Mumford did not seek a white press to publish her book. Instead, she decided that "we can do this" on our own. She enrolled in a class taught by Charles (Chuck) Herring Jr. at the Experimental College on self publishing. He was very accessible and walked the students through the process of self-publishing. She did the layout for the book, worked with Snohomish publishing in printing the book and found many helpful people throughout the process. With financial support from her father and with her husband's photography expertise, which he had acquired in the navy, the book Seattle's Black Victorians, 1852-1901 was published and distributed in 1980 by Ananse Press. The Mumfords named the press after an African tale of a spider bringing knowledge down from heaven.
Books published by Ananse Press are Mumford's other three books: Seven Stars and Orion: Reflections of the Past (1986); Calabash: A Guide to the History, Culture and Art of African Americans in Seattle and King County, Washington (1993); and The Man Who Founded a Town (a children's book about George Washington, the founder of Centralia), n.d.. Other Ananse books are Older Than My Mother by Augusta Hicks Gale (1996); and The Story of Coffee by Sultan Mohamed (2004).
Mumford continues her research on the presence of African Americans in the Alaska-Yukon-Pacific Exposition, Washington's first world's fair, which took place in Seattle in 1909.
Black Heritage Society of Washington State
With a mutual desire to preserve the history and art of black people in Washington, a group met at the home of Esther and Donald Mumford in 1977. The other founding members of this committee which became the Black Heritage Society of Washington State were Doris Steward Frye, Jacqueline Alexander Lawson, Thelma and Benjamin McAdoo (1920-1981), and Letcher and Arline Steward Yarbrough. Esther Mumford has been the curator of numbers of exhibits for the society, which have been shown in venues throughout the state.
The first one, a year before the society was formed, was "Voices: The Black Experience in Seattle," presented at the Langston Hughes Cultural Center in February, 1976. Later for the society it was shown at the Museum of History and Industry in May 1980. Other exhibits include "Paying Their Own Passage" (depicting voluntary migration of persons of African descent), "Neglected Heirlooms" (blacks and Washington's building treasury), "Seattle's Black Women Writers (1900-1980)," "100 Years in East Madison," and "Black Sailors, 1854-1990."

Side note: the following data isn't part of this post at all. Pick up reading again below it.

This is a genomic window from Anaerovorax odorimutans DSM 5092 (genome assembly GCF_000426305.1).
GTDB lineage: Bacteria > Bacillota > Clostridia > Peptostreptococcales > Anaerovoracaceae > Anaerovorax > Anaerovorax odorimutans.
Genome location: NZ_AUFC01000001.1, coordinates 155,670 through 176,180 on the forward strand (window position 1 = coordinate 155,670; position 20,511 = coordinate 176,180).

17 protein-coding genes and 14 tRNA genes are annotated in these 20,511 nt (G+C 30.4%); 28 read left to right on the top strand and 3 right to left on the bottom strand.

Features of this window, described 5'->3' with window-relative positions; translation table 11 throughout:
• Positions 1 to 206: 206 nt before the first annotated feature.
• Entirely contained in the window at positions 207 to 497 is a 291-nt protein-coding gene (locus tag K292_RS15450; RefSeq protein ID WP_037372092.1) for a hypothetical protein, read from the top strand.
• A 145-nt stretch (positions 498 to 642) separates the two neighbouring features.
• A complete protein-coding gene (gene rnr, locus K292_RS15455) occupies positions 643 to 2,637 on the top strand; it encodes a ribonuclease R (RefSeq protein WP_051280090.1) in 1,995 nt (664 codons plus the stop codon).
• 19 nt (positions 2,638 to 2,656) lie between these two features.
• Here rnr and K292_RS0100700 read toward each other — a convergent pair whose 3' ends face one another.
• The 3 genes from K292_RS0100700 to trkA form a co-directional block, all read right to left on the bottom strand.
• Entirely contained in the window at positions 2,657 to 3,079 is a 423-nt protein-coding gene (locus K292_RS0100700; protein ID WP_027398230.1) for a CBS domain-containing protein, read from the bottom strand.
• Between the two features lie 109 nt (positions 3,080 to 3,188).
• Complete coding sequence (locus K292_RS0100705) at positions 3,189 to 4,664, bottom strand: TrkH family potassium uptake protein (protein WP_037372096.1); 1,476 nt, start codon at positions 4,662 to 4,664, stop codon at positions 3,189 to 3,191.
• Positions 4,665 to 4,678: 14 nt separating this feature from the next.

Mumford has contributed to the community in many other ways, serving as lay reader and chalice bearer for St. Clements Episcopal Church and as a member of the Washington State Women's History Consortium. She has been a member of Seattle's Landmark Board, the Episcopal Women's History Project, Board of the Pacific Northwest Historians' Guild, Northwest African American Museum Program Committee, and the Wing Luke Immersion Committee.
She has given countless presentations in public schools and is in great demand as a lecturer. She was a statewide speaker in the Inquiring Minds series made possible by Humanities Washington through the Office of the Secretary of State.
Esther Hall Mumford's contribution to the literature on African American history in the Pacific Northwest has inspired a number of awards which include the following:
Aspasia Phoutrides Pulakis Award for outstanding contributions to ethnic heritage presented by the Ethnic Heritage Council
Association of King County Heritage Organizations Award
Peace and Friendship Award from State Capital Museum
Governor's Heritage Award
First African Methodist Episcopal Church Talented Tenth Award
Black Heritage Society Award
Lifetime membership from the Pacific Northwest Historians Guild